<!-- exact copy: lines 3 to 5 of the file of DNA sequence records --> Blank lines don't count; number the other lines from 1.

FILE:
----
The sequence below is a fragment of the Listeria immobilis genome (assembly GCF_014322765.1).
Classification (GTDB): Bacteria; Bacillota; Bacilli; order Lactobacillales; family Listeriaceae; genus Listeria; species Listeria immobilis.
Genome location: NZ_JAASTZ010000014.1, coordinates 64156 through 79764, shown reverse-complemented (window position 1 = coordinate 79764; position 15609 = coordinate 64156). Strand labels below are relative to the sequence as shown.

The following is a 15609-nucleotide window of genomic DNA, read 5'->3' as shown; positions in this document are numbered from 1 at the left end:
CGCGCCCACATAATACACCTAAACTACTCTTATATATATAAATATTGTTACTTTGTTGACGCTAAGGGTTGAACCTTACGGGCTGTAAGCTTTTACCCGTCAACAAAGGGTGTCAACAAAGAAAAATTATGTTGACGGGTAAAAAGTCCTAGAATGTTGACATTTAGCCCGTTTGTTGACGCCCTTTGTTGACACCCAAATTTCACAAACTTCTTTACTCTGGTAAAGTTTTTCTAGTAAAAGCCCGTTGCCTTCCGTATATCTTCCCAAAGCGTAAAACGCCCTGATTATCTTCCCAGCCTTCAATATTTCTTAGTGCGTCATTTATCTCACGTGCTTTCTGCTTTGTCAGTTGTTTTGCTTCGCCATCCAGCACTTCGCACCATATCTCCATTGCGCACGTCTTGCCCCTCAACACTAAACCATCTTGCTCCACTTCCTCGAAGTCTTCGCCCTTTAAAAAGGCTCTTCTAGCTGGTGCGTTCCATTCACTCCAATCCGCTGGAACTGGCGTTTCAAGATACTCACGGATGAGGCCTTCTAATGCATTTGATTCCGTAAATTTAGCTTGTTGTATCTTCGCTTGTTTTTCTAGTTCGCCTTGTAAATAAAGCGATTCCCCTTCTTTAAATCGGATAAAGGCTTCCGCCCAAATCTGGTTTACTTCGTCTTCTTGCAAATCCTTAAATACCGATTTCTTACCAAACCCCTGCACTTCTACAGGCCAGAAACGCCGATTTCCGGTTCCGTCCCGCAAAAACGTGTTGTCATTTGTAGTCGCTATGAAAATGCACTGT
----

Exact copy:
Genome location: NZ_JAASTZ010000014.1, coordinates 64156 through 79764, shown reverse-complemented (window position 1 = coordinate 79764; position 15609 = coordinate 64156). Strand labels below are relative to the sequence as shown.

The following is a 15609-nucleotide window of genomic DNA, read 5'->3' as shown; positions in this document are numbered from 1 at the left end:
CGCGCCCACATAATACACCTAAACTACTCTTATATATATAAATATTGTTACTTTGTTGACGCTAAGGGTTGAACCTTACGGGCTGTAAGCTTTTACCCGTCAACAAAGGGTGTCAACAAAGAAAAATTATGTTGACGGGTAAAAAGTCCTAGAATGTTGACATTTAGCCCGTTTGTTGACGCCCTTTGTTGACACCCAAATTTCACAAACTTCTTTACTCTGGTAAAGTTTTTCTAGTAAAAGCCCGTTGCCTTCCGTATATCTTCCCAAAGCGTAAAACGCCCTGATTATCTTCCCAGCCTTCAATATTTCTTAGTGCGTCATTTATCTCACGTGCTTTCTGCTTTGTCAGTTGTTTTGCTTCGCCATCCAGCACTTCGCACCATATCTCCATTGCGCACGTCTTGCCCCTCAACACTAAACCATCTTGCTCCACTTCCTCGAAGTCTTCGCCCTTTAAAAAGGCTCTTCTAGCTGGTGCGTTCCATTCACTCCAATCCGCTGGAACTGGCGTTTCAAGATACTCACGGATGAGGCCTTCTAATGCATTTGATTCCGTAAATTTAGCTTGTTGTATCTTCGCTTGTTTTTCTAGTTCGCCTTGTAAATAAAGCGATTCCCCTTCTTTAAATCGGATAAAGGCTTCCGCCCAAATCTGGTTTACTTCGTCTTCTTGCAAATCCTTAAATACCGATTTCTTACCAAACCCCTGCACTTCTACAGGCCAGAAACGCCGATTTCCGGTTCCGTCCCGCAAAAACGTGTTGTCATTTGTAGTCGCTATGAAAATGCACTGT